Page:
I have done many posts on Myakka River State Park over the years. However, I feel as if every time I go I find a new subject to photograph. I have talked to the rangers and Florida Wildlife Federation and they all have said the same thing, “Myakka River State Park is the nicest in the state.” Since I don’t have lots of time to travel far away to other states or other countries, this place keeps on giving. Sometimes you have to be willing to go into areas where that little voice in the back of your head tells you otherwise. One time we saw a group of Roseate Spoonbills across the river crossing. We really wanted to get a good photograph of them. However, this meant crossing some low lying water, but more nerve racking…tall snake bite grass. Grass that was as tall as I am and I’m 6’4”. I decided to lead the charge over and I figured if the tall fat one goes first, at least if there are any snakes, they will either be scared or will have some tender succulent meat to try. Lucky, we all made it over and got our photos and back again without incident. Not my brightest moment I agree. I guess I need to ask for snake proof and water proof boots for Christmas.
This trip was for a class at ACE in Sarasota. They wanted a field trip out where we would see some “wildlife”. Myakka is just down the road so this seemed logical. As with any trip you never know if it’s going to be a fruitful or a flop. This trip was fruitful as we saw quite a bit for sure. We all walked away with quite a bit of stuff.
As for the tech info, it’s pretty simple. I had my Nikon fitted with my 70mm-300mm. This lens is a full frame lens, it focuses fast and has been really sharp for me, even for a zoom. Also, it didn’t empty out my checkbook. Granted some folks like 600mm or 800mm primes and that’s great, I would love one too, as soon as Ed McMahon comes to my house! My camera is only 12mp so I’m a little short for cropping, but hey it works. All of this coupled with a RAW file and we are good to go. The weather was overcast so we couldn’t take a bad photo as the light was nice and even. A good friend of mine, Tom Lovell took his Nikon D7100 fitted with this 150mm-600mm and coupled with a 1.4 extender. If you’re having trouble with the final math, let me help you: 600 x 1.4 = 840mm. Then there is the APC Nikon 1.5 multiplier on top of that: 840mm x 1.5 = 1260mm! He was able to literally get the eyelashes on a red tailed hawk out in the field.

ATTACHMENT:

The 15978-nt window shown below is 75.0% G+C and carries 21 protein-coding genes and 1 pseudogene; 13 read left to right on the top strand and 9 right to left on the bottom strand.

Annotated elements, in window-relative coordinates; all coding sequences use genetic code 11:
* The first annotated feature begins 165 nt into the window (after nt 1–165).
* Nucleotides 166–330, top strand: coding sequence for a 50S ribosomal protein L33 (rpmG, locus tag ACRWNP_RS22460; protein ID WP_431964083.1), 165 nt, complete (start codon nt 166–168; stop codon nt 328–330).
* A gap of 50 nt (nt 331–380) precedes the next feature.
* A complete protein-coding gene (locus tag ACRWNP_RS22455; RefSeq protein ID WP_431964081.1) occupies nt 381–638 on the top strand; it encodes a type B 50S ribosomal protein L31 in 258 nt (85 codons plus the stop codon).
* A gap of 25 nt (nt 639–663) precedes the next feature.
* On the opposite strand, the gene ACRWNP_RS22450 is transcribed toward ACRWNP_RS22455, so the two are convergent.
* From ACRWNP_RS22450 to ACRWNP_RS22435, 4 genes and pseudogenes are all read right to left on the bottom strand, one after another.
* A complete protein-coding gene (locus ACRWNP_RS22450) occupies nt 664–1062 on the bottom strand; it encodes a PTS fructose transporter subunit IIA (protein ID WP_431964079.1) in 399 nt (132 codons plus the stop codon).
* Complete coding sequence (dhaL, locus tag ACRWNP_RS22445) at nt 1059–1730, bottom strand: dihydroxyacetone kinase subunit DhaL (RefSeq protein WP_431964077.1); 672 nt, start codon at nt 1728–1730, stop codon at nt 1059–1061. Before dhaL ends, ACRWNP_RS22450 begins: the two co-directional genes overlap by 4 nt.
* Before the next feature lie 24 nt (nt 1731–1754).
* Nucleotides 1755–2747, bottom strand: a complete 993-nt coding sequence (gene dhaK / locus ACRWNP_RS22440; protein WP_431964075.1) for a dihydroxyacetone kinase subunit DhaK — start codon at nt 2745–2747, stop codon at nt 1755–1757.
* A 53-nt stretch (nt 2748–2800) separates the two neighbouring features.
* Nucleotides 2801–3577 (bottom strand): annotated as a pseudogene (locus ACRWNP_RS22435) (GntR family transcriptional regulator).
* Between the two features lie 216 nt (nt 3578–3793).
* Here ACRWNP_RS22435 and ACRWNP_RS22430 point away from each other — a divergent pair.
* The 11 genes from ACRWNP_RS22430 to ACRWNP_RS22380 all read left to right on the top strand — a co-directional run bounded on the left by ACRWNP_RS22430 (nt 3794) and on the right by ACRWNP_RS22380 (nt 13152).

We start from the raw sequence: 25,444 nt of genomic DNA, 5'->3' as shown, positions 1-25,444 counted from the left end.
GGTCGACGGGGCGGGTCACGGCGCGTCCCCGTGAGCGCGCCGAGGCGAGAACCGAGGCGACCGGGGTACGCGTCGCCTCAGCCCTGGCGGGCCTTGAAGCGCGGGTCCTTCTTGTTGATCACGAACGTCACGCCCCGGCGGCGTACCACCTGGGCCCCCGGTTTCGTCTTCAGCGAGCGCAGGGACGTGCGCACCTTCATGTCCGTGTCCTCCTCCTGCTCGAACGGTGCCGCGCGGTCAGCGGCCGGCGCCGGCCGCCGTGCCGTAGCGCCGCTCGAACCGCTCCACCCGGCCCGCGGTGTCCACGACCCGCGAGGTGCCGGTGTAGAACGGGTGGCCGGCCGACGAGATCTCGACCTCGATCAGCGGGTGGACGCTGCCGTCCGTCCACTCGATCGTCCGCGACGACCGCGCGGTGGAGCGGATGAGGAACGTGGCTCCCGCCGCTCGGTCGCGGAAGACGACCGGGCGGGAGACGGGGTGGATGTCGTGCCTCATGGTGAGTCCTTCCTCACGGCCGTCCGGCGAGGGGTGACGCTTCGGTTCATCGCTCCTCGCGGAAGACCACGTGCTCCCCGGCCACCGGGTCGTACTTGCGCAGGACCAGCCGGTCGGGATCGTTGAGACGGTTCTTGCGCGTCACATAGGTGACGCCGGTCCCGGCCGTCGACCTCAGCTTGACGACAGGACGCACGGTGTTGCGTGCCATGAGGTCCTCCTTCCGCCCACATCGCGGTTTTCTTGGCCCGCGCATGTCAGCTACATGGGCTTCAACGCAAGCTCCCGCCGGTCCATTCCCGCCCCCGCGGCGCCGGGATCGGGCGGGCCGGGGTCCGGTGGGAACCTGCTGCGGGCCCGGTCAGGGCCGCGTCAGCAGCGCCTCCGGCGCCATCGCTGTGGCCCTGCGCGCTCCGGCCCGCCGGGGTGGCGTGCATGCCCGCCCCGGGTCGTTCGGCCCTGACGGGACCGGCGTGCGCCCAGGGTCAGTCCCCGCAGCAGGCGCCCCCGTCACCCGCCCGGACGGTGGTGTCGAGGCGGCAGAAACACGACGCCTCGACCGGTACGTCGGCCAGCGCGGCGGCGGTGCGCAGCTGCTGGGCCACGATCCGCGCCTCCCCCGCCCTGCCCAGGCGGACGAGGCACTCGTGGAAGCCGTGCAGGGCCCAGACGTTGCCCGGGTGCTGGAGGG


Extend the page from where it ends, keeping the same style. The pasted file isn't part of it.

This was a first, we stopped at the bridge to see what was going on. Of course we saw wood storks, egrets, ibis and alligators. Then on top of one of the posts was this shrine thing. I have never seen anything like this before. After I photographed all of the “normal” wildlife, I decided to take a shot of this. We thought about taking it and photographing it in the rest of the photos like the gnome, but we were not sure what the repercussions might be so we left it alone!
We were walking out to the “weir”, where I came from, we call it a dam, and you can take all the dam photos you like 🙂 Sorry, I’ve been waiting to use that one for awhile! Anyway, there were a pack of vultures in the tall grass and one was on this dead tree branch. It looks like this is a popular spot, by all of the “whitewash” on the branch. I used my rule of thirds to keep him over to one side. I also used the rule of thirds to get the horizon line of grass to the upper third. This makes a nice background for him.
When we got to the weir, we noticed that the alligators has positioned themselves next to where the water was falling over some pylons. As the fish made their way from the lake down to the river they had to go through this channel. It was a buffet for the alligators. They would charge every now and then. To get the fish down, they would raise their head out of the water and chew the fish. Once I saw this a couple of times, I got into position and set up the exposure and focus ahead of time and waited. In a few minutes, they did it again and I fired off about 10 shots.
It was overcast as I mentioned, there was a tree that lost most of it’s leaves and was loaded with black crows. In my minds eye, I thought this would make a great silhouette. I exposed for the sky and the camera did what it was designed to do, find middle gray. I didn’t want gray, so I over rode the meter and made it even darker. I wanted to fill in the shadow detail and get a very graphic frame. Throw a vignette on it, done.
At the bird walk we found a few birds out eating. This might be a “duh” statement, but I have many trips out there and got nothin’ no birds, no flowers, nothing. First we saw a red tailed hawk come in and eat what we think was a mouse. Tom with his “Bazooka Joe” lens got the shot. My 300mm coupled with my 12mp just didn’t have the oomph to get out there. However, there was this Blue Heron looking for a meal and got this fish. You might notice that the grass is a beautiful gray in the photo. I asked about this and apparently they sprayed something to kill it off as it’s evasive and was going to kill the plants that birds and animals need. This made for easy shooting as we didn’t have shrubs in the way.
That’s it. Simple trip and we got quite a bit. You just never know when you leave the house if you’re going to come home with anything or not, lots of trial and error and just being there. After shooting we had a great lunch topped off with banana splits at the commissary area. Go shooting with a buddy, even if you don’t get anything, at least you’re guaranteed to have a great time!
Until next time…
Keep Your Glass Clean